Crocus predators

Jim McKenney
Tue, 13 Dec 2005 13:55:35 PST
Carol's remarks suggest that in Denmark mice are mice.

However, even in Denmark it's not that simple. In addition to house mice
(Mus musculus, family Muridae) there are gray-sided voles aka red-backed
mice (Clethrionomys rufocanus, family Crecitidae, and its relatives) which
are serious garden pests. In Danish, GrĂ¥sidemus, in German Wuhlmaus.

The house mouse, Mus musculus, is not a serious garden pest here in

Part of the problem is the English language. The word mouse usually means
the house mouse which, with the rat, belong to the zoological family
Muridae, the old-world mice and rats. 

The serious garden pests belong to the family Cricetidae, members of which
occur in both the old and new worlds. Voles and meadow mice belong here - so
do hamsters!. Our American voles belong to the genus Microtus, a genus found
also in Denmark and other parts of Europe. In Danish, Markmus or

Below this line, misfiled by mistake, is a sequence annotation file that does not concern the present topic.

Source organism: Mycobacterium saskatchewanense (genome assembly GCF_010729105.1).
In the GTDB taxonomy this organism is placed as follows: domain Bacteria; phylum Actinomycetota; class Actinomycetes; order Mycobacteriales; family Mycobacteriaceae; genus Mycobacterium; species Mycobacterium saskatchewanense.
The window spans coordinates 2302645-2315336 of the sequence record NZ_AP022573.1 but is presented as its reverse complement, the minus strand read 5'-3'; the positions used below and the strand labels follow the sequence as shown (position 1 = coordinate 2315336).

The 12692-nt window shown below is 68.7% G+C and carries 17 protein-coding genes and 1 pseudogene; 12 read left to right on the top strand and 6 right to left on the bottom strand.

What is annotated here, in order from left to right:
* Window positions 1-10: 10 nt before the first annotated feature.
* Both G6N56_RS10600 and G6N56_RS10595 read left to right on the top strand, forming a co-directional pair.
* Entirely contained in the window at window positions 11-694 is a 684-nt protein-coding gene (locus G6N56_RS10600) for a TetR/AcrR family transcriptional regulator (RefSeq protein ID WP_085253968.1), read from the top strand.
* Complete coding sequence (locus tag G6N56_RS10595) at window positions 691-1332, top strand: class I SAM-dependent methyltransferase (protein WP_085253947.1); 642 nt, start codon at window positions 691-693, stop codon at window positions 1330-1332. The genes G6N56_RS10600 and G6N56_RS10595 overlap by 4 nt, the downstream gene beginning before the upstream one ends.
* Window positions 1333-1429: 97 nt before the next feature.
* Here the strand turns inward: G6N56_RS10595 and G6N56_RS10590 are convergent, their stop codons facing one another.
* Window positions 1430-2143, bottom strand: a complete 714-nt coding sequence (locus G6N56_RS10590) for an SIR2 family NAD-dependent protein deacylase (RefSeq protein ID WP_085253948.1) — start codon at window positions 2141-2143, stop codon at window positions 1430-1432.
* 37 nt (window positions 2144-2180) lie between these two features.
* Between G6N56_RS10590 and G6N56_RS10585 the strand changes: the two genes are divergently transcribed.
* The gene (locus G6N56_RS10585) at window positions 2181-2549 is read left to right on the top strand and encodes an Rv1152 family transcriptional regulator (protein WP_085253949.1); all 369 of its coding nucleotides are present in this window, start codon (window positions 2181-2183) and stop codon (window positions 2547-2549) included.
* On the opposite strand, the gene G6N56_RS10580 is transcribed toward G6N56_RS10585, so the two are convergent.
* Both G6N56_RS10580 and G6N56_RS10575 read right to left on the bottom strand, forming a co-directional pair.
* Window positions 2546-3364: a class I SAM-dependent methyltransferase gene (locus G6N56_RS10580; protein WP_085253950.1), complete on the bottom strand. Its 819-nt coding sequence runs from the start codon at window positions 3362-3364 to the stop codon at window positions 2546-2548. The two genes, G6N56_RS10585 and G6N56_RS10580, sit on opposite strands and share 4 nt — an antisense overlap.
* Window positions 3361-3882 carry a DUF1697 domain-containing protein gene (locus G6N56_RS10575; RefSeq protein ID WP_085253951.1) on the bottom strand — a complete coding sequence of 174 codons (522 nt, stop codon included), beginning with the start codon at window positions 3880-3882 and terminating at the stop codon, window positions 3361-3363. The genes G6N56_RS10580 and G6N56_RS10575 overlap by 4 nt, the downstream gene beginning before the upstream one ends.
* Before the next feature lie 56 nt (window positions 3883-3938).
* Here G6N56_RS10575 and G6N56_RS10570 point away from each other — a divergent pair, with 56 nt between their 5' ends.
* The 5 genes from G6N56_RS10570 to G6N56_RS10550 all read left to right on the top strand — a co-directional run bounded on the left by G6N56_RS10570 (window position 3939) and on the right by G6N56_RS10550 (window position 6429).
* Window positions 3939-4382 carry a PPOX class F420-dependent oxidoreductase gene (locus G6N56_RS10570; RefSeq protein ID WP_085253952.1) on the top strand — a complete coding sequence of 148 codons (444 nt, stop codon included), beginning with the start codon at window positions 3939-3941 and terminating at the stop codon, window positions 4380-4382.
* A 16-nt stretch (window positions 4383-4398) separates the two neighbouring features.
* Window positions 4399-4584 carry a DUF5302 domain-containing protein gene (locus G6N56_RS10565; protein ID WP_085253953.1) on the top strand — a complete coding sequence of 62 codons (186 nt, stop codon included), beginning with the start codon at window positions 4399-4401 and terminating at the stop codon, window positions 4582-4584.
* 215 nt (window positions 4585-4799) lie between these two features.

NordmarkmusGerman, in German Feldmaus. 

Jim McKenney
Montgomery County, Maryland, USA, USDA zone 7, where I'm sorry to say I know
more from personal experience about these things than I would prefer. 

-----Original Message-----
From: []
On Behalf Of Carol Jensen
Sent: Tuesday, December 13, 2005 3:59 PM
To: Pacific Bulb Society
Subject: Re: [pbs] Crocus predators

At 18:19 13-12-2005, you wrote:
>Mike's mention that the worst problem growing crocuses in his area is 
>animal predators motivated me to mention yet another new attempt at 
>controlling mice in a crocus collection. Field mice won't take many of the 
>baits sold for control of house mice, and the ones currently at large here 
>seem unusually clever at robbing the bait out of traps without triggering 
>the traps. I finally decided to try distraction. Since they love sunflower 
>seeds, I just put a bowl of sunflower seeds (the kind sold for bird 
>feeders) in the crocus area of the bulb frame where they were digging for 
>corms. They've been taking the seeds and have left the pots alone for a few

>days now. I hope this will be an environmentally safe compromise. I plan to

>move the seeds gradually away from the crocuses and teach the mice to go 
>somewhere else for food.
>Jane McGary
>Northwestern Oregon, USA
Good idea, Jane. However, do you make a real distinction between field mice
and house mice? In Denmark house mice are field mice that get cold and
hungry around late November and move indoors, leave for the fields in
March-April. We never have mice in gardens in summertime, as there is so
much to eat in the fields.


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